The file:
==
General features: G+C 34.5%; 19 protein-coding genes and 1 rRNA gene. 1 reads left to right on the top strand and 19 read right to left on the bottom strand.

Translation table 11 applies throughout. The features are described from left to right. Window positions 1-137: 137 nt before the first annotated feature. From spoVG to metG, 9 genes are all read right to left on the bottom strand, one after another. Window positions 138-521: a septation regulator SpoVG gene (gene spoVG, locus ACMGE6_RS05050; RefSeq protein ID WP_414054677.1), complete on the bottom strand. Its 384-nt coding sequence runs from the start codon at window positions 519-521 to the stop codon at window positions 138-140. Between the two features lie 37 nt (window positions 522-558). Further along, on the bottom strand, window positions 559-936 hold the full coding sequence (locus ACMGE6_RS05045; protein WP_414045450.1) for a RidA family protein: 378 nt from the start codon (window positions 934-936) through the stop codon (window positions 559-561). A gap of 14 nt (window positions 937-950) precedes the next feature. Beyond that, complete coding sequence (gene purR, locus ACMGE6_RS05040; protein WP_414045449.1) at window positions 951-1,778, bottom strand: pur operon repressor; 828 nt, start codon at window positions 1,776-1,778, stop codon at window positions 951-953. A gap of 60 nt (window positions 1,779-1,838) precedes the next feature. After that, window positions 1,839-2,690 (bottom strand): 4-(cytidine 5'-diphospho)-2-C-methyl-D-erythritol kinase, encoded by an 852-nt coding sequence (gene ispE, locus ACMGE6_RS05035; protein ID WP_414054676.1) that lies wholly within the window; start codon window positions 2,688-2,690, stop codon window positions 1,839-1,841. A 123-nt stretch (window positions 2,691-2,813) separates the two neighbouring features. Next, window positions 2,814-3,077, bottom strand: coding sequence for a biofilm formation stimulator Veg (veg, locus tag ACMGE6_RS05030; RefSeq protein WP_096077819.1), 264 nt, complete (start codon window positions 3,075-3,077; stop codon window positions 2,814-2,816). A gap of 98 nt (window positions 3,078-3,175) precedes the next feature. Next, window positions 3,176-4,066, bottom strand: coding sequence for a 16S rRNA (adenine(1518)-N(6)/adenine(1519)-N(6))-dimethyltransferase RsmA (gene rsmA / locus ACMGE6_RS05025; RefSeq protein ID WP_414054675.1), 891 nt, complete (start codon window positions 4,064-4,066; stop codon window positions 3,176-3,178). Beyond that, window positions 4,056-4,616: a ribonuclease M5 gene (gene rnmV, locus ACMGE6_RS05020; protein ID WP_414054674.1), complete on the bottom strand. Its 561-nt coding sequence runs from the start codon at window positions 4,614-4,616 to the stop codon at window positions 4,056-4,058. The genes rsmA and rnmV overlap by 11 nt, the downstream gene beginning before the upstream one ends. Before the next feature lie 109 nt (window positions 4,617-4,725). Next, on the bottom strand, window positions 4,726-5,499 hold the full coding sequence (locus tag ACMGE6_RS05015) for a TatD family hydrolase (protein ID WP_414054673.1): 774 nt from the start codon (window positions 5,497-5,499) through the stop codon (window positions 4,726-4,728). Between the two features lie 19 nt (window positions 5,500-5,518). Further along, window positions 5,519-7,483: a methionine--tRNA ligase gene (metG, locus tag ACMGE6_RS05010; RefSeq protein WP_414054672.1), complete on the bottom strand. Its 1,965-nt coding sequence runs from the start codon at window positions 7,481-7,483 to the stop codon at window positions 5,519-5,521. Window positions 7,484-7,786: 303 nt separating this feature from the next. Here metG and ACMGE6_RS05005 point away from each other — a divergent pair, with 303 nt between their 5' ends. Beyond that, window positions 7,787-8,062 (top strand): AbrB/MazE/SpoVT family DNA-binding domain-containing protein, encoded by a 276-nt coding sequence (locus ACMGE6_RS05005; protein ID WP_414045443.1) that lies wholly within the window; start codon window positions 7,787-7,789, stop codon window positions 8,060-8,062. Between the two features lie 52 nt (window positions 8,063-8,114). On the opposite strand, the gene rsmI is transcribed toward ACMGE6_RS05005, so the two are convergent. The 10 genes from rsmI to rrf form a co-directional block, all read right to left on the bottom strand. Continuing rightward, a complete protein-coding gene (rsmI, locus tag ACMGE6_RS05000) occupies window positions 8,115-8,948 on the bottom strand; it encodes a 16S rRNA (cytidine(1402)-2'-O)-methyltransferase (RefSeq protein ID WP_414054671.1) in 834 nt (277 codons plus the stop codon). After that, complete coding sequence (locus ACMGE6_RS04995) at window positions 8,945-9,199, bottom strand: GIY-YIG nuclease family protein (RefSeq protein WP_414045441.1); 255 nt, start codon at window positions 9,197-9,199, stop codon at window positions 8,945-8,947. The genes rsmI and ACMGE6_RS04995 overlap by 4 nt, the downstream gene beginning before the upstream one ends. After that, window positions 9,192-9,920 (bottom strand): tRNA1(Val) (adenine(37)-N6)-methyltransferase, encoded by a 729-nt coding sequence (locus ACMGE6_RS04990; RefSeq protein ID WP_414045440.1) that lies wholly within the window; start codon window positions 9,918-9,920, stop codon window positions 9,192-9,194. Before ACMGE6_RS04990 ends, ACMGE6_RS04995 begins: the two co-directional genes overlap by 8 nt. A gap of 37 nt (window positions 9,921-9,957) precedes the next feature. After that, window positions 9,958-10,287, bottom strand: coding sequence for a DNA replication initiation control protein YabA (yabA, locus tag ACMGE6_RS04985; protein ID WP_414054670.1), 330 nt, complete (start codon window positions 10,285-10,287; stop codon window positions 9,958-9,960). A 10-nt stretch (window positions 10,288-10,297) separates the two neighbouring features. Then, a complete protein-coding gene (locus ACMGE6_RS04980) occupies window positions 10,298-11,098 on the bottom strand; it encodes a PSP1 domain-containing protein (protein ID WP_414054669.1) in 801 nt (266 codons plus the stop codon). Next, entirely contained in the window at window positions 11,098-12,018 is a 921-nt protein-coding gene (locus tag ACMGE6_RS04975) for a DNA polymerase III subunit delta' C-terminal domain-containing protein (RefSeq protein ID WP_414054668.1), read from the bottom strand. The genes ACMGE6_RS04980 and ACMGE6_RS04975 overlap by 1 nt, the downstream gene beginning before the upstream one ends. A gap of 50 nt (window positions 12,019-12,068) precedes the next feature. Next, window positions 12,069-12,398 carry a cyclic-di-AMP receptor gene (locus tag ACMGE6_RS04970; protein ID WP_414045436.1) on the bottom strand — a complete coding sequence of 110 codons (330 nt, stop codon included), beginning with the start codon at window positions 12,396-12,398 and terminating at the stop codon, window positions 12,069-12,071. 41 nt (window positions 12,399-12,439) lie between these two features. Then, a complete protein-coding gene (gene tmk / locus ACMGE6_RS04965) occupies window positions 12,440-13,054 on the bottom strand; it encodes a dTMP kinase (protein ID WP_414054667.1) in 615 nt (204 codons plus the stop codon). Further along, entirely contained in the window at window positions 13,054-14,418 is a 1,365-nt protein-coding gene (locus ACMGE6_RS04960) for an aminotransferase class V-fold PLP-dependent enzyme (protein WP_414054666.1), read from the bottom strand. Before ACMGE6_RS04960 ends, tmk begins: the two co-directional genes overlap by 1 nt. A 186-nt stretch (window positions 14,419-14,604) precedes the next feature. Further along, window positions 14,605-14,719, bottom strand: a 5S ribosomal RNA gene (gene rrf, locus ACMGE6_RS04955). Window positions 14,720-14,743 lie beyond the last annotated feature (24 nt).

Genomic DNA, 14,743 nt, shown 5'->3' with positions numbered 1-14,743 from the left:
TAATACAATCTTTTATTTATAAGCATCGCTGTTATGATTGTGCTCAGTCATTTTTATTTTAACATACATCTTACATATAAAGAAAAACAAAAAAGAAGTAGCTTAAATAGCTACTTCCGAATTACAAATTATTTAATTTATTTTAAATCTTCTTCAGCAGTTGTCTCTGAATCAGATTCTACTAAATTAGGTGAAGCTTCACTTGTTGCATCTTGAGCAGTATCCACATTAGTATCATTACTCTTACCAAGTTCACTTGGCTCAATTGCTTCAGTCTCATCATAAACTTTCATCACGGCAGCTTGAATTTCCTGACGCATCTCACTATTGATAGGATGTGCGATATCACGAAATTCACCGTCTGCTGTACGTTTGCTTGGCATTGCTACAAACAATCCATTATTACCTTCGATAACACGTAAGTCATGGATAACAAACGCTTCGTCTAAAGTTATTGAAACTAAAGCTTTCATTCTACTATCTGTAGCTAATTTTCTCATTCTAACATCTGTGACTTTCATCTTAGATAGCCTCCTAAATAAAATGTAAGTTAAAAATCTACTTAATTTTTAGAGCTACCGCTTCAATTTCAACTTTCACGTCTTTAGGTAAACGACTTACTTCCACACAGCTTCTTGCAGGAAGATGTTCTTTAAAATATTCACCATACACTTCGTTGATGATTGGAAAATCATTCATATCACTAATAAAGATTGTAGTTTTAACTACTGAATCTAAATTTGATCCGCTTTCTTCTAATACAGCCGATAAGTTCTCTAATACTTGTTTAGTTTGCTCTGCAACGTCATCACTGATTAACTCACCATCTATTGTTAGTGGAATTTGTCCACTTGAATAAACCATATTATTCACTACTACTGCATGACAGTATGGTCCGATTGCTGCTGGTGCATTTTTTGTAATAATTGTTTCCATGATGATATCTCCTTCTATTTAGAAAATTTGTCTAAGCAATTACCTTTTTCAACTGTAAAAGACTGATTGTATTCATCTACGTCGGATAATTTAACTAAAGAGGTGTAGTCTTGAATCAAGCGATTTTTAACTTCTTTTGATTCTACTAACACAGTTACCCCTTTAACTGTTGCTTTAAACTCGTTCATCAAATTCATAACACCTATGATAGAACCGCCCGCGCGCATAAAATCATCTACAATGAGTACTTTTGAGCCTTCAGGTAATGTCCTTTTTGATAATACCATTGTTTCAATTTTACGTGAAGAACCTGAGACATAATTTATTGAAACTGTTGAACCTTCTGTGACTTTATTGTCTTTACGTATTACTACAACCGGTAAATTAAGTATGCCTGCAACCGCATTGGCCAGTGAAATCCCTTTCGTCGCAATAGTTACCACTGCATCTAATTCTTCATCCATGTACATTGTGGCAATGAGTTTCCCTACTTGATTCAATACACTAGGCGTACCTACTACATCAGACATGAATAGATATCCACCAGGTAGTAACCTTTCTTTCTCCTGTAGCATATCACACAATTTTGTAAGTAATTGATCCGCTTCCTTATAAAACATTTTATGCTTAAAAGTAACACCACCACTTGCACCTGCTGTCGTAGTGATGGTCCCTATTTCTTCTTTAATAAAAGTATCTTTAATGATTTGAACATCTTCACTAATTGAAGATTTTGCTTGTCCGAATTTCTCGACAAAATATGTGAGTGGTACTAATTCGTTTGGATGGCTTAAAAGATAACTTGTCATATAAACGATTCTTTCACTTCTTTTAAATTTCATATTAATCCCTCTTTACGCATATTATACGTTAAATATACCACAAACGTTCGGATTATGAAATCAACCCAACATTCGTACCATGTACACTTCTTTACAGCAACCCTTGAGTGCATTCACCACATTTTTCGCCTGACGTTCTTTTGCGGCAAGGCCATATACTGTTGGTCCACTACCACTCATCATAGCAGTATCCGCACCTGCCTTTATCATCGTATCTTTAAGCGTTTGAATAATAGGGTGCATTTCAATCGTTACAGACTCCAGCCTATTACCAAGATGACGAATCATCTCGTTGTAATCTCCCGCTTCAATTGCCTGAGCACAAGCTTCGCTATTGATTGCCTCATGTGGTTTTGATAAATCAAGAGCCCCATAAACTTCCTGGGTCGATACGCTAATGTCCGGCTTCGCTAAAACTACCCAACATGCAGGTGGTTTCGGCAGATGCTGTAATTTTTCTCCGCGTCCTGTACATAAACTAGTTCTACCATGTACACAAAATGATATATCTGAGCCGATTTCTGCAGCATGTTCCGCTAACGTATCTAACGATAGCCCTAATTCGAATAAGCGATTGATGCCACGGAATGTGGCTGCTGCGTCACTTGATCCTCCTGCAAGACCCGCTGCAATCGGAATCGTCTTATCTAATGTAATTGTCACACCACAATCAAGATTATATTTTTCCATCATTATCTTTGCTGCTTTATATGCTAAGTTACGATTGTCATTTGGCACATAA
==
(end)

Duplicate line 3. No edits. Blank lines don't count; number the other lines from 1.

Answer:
Genomic DNA, 14,743 nt, shown 5'->3' with positions numbered 1-14,743 from the left: